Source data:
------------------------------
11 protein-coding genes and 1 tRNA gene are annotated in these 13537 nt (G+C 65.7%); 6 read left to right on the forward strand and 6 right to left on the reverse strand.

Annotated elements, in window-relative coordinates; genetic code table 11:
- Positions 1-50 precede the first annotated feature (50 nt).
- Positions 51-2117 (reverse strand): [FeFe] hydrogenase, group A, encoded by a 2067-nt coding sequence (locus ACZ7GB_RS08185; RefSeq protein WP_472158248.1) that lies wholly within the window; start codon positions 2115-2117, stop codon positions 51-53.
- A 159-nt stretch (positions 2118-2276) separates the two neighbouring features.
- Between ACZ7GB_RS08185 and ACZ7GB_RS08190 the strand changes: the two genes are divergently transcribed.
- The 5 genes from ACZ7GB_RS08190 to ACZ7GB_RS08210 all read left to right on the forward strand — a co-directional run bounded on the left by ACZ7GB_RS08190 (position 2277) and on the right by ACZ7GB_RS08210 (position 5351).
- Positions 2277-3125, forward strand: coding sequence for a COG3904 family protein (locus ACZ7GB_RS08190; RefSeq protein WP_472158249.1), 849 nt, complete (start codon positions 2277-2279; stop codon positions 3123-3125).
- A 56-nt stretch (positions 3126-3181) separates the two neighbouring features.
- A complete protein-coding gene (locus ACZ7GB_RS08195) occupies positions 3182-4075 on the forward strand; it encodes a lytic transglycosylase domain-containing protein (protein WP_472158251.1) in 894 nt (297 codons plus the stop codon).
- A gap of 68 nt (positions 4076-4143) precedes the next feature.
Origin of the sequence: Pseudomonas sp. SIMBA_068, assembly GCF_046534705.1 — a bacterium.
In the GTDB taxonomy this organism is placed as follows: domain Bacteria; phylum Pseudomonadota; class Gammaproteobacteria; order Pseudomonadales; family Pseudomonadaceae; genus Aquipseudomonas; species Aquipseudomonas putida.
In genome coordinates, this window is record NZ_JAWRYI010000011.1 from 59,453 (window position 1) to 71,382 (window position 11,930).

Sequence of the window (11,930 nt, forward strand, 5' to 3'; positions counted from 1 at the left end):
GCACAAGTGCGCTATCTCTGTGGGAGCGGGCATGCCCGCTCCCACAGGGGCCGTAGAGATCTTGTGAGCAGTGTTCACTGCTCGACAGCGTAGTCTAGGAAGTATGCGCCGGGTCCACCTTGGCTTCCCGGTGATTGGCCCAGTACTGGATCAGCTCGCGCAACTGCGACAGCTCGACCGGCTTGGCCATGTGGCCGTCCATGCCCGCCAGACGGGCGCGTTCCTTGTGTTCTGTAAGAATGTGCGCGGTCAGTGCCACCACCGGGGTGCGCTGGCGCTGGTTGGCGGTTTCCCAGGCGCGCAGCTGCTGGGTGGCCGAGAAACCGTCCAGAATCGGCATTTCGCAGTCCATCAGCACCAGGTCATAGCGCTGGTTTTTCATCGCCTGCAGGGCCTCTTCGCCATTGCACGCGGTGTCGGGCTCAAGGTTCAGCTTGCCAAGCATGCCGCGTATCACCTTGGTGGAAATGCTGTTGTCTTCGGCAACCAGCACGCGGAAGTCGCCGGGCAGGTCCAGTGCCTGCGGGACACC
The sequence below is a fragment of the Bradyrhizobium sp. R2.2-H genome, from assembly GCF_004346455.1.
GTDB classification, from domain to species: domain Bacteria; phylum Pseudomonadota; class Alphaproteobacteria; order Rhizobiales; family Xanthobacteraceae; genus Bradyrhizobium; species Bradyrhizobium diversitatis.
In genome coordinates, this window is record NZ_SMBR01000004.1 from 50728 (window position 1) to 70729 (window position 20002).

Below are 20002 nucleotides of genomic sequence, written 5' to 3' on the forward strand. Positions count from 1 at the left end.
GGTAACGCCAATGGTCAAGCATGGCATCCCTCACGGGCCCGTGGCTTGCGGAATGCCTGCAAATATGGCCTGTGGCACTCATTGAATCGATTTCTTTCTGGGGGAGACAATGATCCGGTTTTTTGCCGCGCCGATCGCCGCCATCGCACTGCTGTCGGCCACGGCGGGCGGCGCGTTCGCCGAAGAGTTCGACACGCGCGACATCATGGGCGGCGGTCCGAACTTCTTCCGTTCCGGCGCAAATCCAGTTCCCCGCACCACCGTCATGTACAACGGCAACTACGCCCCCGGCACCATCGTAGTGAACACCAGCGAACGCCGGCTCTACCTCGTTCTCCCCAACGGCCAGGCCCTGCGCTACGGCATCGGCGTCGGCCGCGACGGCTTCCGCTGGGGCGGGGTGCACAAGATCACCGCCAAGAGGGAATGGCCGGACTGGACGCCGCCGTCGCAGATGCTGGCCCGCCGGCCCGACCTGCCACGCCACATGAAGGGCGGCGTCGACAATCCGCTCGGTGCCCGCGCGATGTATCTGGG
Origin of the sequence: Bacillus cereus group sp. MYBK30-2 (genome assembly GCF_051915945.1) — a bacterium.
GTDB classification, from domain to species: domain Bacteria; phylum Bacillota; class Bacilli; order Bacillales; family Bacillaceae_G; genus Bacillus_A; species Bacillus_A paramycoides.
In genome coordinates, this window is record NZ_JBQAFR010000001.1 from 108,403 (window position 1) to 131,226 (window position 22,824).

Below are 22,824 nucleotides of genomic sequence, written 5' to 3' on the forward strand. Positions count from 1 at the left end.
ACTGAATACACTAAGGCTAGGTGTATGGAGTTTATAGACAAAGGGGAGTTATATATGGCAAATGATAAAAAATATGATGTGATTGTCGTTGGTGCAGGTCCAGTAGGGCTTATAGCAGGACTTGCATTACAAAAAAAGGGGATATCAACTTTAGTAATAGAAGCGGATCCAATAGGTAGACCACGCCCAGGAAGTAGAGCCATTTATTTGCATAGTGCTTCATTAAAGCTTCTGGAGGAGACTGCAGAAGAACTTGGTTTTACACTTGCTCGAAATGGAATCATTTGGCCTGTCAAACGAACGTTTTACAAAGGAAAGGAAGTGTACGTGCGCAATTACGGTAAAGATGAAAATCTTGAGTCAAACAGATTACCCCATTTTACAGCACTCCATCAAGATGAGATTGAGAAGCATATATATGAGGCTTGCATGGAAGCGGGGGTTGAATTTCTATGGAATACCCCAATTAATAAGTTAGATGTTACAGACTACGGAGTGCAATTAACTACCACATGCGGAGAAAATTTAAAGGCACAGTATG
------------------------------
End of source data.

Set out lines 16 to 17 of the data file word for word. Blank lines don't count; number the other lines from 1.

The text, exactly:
GCACAAGTGCGCTATCTCTGTGGGAGCGGGCATGCCCGCTCCCACAGGGGCCGTAGAGATCTTGTGAGCAGTGTTCACTGCTCGACAGCGTAGTCTAGGAAGTATGCGCCGGGTCCACCTTGGCTTCCCGGTGATTGGCCCAGTACTGGATCAGCTCGCGCAACTGCGACAGCTCGACCGGCTTGGCCATGTGGCCGTCCATGCCCGCCAGACGGGCGCGTTCCTTGTGTTCTGTAAGAATGTGCGCGGTCAGTGCCACCACCGGGGTGCGCTGGCGCTGGTTGGCGGTTTCCCAGGCGCGCAGCTGCTGGGTGGCCGAGAAACCGTCCAGAATCGGCATTTCGCAGTCCATCAGCACCAGGTCATAGCGCTGGTTTTTCATCGCCTGCAGGGCCTCTTCGCCATTGCACGCGGTGTCGGGCTCAAGGTTCAGCTTGCCAAGCATGCCGCGTATCACCTTGGTGGAAATGCTGTTGTCTTCGGCAACCAGCACGCGGAAGTCGCCGGGCAGGTCCAGTGCCTGCGGGACACC
The sequence below is a fragment of the Bradyrhizobium sp. R2.2-H genome, from assembly GCF_004346455.1.